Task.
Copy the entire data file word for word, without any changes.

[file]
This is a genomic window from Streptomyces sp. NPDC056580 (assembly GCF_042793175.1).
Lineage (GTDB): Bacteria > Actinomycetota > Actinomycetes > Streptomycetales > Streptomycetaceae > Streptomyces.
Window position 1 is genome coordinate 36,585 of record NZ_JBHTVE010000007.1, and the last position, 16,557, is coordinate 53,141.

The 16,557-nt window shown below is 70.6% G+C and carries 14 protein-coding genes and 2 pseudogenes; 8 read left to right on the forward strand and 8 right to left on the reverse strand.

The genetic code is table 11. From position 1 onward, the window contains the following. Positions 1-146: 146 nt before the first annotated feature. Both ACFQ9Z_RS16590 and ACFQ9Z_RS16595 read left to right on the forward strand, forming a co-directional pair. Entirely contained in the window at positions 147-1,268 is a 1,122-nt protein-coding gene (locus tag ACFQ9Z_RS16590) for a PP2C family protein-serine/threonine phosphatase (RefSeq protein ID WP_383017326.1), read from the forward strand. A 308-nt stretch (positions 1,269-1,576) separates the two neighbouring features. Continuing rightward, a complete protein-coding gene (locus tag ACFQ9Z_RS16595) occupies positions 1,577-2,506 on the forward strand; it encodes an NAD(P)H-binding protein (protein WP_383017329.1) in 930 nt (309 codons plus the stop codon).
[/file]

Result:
This is a genomic window from Streptomyces sp. NPDC056580 (assembly GCF_042793175.1).
Lineage (GTDB): Bacteria > Actinomycetota > Actinomycetes > Streptomycetales > Streptomycetaceae > Streptomyces.
Window position 1 is genome coordinate 36,585 of record NZ_JBHTVE010000007.1, and the last position, 16,557, is coordinate 53,141.

The 16,557-nt window shown below is 70.6% G+C and carries 14 protein-coding genes and 2 pseudogenes; 8 read left to right on the forward strand and 8 right to left on the reverse strand.

The genetic code is table 11. From position 1 onward, the window contains the following. Positions 1-146: 146 nt before the first annotated feature. Both ACFQ9Z_RS16590 and ACFQ9Z_RS16595 read left to right on the forward strand, forming a co-directional pair. Entirely contained in the window at positions 147-1,268 is a 1,122-nt protein-coding gene (locus tag ACFQ9Z_RS16590) for a PP2C family protein-serine/threonine phosphatase (RefSeq protein ID WP_383017326.1), read from the forward strand. A 308-nt stretch (positions 1,269-1,576) separates the two neighbouring features. Continuing rightward, a complete protein-coding gene (locus tag ACFQ9Z_RS16595) occupies positions 1,577-2,506 on the forward strand; it encodes an NAD(P)H-binding protein (protein WP_383017329.1) in 930 nt (309 codons plus the stop codon).